Wednesday April 16, 2014
There are multiple scanners available that you can use to protect yourself from the Heartbleed bug. These scanners require you to manually enter the websites you want to inspect. If you're looking for a more intuitive approach, I recommend using Google Chrome's extension called Chromebleed.
When installed, Chromebleed notifies you if a website is currently vulnerable to the Heartbleed bug. Evidently, Chromebleed is only compatible with Google's Chrome browser and can't be used with other popular Internet browsers such as Internet Explorer, Firefox, or Opera.
To install Chromebleed, open your Google Chrome Internet browser. Then, perform the following steps:
- Click the bar on the top right corner with three black horizontal bars on it. From there, click on "Settings."
- On the upper left corner of the Settings page, click on "Extensions."
- Click on "Get more extensions."
- On the Search box, type Chromebleed and press enter.
- Click the blue "+ Free" button to install Chromebleed, and then click "Add" on the confirmation box.
Chromebleed will run in the background when using Google Chrome. You will notice a Chromebleed icon (bleeding heart) directly to the left of the "Settings" button. Right-click on the Chromebleed icon and click on "Options." Ensure you have the "Notifications Activated" and "Show All Notifications" boxes checked. With these options enabled, Chromebleed will notify you if the site you're visiting is protected from the Heartbleed bug.
Monday April 14, 2014
The Heartbleed vulnerability has been around for two years and it's uncertain if cybercriminals have exploited it during this time frame. Now that the news is out, it's very likely that malicious actors have attempted to harvest your personal information.
Consequently, companies are advising their customers to change their passwords in case their accounts have been access by cybercriminals. If you still don't know what Heartbleed is, well, it's a vulnerability in OpenSSL that can be exploited by an attacker by sending malicious "heartbeat" requests to obtain information on the targeted server. If successful, the leaked information can contain encryption keys, usernames, passwords, etc.
"This might be a good day to call in sick and take some time to change your passwords everywhere - especially your high-security services like email, file storage, and banking, which may have been compromised by this bug," stated a representative from Tumblr.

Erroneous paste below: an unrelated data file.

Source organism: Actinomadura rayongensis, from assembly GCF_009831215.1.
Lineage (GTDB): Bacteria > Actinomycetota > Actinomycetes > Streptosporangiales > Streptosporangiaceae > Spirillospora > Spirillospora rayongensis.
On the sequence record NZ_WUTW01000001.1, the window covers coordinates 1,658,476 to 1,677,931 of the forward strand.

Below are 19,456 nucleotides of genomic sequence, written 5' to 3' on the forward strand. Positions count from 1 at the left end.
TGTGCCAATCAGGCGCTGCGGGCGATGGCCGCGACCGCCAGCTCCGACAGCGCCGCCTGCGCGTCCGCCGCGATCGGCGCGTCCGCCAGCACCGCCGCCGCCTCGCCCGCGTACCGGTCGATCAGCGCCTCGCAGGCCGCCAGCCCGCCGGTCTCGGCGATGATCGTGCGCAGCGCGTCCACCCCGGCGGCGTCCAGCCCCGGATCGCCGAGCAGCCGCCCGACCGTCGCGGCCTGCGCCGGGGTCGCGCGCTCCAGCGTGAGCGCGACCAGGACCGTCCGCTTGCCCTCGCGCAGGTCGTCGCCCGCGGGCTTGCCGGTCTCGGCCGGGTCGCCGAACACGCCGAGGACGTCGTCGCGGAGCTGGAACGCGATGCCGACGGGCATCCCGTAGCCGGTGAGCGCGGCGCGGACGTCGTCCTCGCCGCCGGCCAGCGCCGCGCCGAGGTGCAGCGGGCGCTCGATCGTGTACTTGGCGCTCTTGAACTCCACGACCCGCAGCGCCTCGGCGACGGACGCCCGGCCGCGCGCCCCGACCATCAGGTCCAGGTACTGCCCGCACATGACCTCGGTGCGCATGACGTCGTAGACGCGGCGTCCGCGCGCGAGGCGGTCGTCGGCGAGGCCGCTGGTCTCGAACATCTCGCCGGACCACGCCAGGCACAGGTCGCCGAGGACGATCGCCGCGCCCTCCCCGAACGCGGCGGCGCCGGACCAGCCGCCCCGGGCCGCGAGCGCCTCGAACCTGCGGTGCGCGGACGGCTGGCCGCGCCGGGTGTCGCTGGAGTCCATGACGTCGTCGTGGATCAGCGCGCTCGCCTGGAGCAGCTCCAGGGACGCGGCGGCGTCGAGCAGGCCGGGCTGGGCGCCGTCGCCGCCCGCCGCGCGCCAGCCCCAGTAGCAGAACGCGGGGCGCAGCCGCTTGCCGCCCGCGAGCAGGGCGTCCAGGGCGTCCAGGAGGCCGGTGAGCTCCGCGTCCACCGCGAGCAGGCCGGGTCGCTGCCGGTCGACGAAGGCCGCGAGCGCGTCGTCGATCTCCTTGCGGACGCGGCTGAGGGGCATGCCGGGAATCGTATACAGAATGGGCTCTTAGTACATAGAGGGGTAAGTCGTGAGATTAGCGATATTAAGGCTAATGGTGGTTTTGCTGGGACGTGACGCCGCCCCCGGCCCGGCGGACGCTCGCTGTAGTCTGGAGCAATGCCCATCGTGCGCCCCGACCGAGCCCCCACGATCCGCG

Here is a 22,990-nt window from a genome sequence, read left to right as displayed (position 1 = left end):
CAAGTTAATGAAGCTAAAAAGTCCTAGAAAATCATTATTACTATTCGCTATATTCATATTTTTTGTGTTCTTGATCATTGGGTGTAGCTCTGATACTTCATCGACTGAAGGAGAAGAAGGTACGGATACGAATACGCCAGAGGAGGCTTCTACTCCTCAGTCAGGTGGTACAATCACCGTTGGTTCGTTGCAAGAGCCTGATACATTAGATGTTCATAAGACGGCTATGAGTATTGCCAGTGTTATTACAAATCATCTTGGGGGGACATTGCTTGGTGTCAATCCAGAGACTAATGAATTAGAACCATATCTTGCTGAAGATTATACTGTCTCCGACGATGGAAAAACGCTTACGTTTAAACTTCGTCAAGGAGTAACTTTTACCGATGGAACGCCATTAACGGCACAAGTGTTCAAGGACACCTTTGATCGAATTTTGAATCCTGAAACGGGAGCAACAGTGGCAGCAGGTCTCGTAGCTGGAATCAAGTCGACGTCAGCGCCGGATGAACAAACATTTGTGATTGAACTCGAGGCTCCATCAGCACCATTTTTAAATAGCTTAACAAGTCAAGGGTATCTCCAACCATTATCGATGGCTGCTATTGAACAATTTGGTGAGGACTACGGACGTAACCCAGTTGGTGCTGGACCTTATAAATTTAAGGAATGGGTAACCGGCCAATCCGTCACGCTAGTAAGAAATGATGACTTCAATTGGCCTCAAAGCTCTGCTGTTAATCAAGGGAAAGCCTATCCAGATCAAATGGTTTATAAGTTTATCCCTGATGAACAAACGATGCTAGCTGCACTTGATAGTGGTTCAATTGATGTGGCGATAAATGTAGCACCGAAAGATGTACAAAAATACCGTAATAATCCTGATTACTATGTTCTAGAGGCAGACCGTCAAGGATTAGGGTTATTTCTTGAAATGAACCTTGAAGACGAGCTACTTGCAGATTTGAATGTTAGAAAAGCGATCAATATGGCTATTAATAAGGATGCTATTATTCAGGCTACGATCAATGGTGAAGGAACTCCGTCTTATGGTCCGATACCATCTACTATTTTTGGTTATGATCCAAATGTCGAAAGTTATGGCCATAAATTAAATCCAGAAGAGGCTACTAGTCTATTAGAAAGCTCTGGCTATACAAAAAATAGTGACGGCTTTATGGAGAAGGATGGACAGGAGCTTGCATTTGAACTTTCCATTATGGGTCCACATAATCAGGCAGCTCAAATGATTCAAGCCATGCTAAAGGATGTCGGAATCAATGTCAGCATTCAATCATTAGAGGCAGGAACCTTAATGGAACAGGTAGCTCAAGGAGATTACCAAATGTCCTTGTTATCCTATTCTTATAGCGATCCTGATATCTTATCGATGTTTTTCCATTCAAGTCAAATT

On April 8, 2014, a list of the vulnerable top 10,000 Alexa websites was published on GitHub. However, many of them listed may have resolved the issue.
Monday March 31, 2014
Windows users infected with a particular Trojan downloads ransomware that encrypts computer files and demands Bitcoin payment to decode the data. According to Trend Micro, the Windows Trojan called Fareit is an information stealer that downloads other malware, such as Zeus. Recently, it has been determined that Fareit also downloads "Cribit."
One of the Cribit variants uses an English message for ransom, and another variant delivers a multilingual ransom note which includes 10 different languages. In the ransom note, users are directed to a Deep Web website accessible only through Tor. The malware demands $240 worth of Bitcoins. To avoid being infected, avoid clicking on embedded links in emails and keep your software updated on a regular basis.
Image ©Danielle Walker
Monday March 24, 2014
Three men, believed to be part of an international cybercrime operation, were charged with conspiracy to commit identity theft, access device fraud, and wire fraud. The group targeted financial institutions and major organizations in the United States.
They attempted to steal at least $15 million from US customers and organizations by hacking into bank accounts, brokerage firms, and government agencies. Targeted organizations include:
- Aon Hewitt
- Automatic Data Processing
- Electronic Payments
- Fundtech Holdings
- JP Morgan Chase
- Nordstrom Bank
- US Department of Defense Finance and Accounting Services
- Veracity Payment Solutions
The cybercriminals transferred money from hacked accounts to pre-paid debit cards. The money was then withdrawn from ATMs and/or funds were used to make fraudulent purchases. Furthermore, the stolen identity information to file fraudulent tax returns with the IRS.
The three individuals charged with these counts are Sharapka, Yanovitsky, and Gunderson. The indictment identifies Sharapka as the criminal leader of an enterprise called the "Sharapka Cash Out Organization." Each suspect faces a maximum of 20 years in prison for conspiracy to commit wire fraud, 5 years for access device fraud and identity theft, and two years for aggravated identity theft.
Image ©Jeff Hughes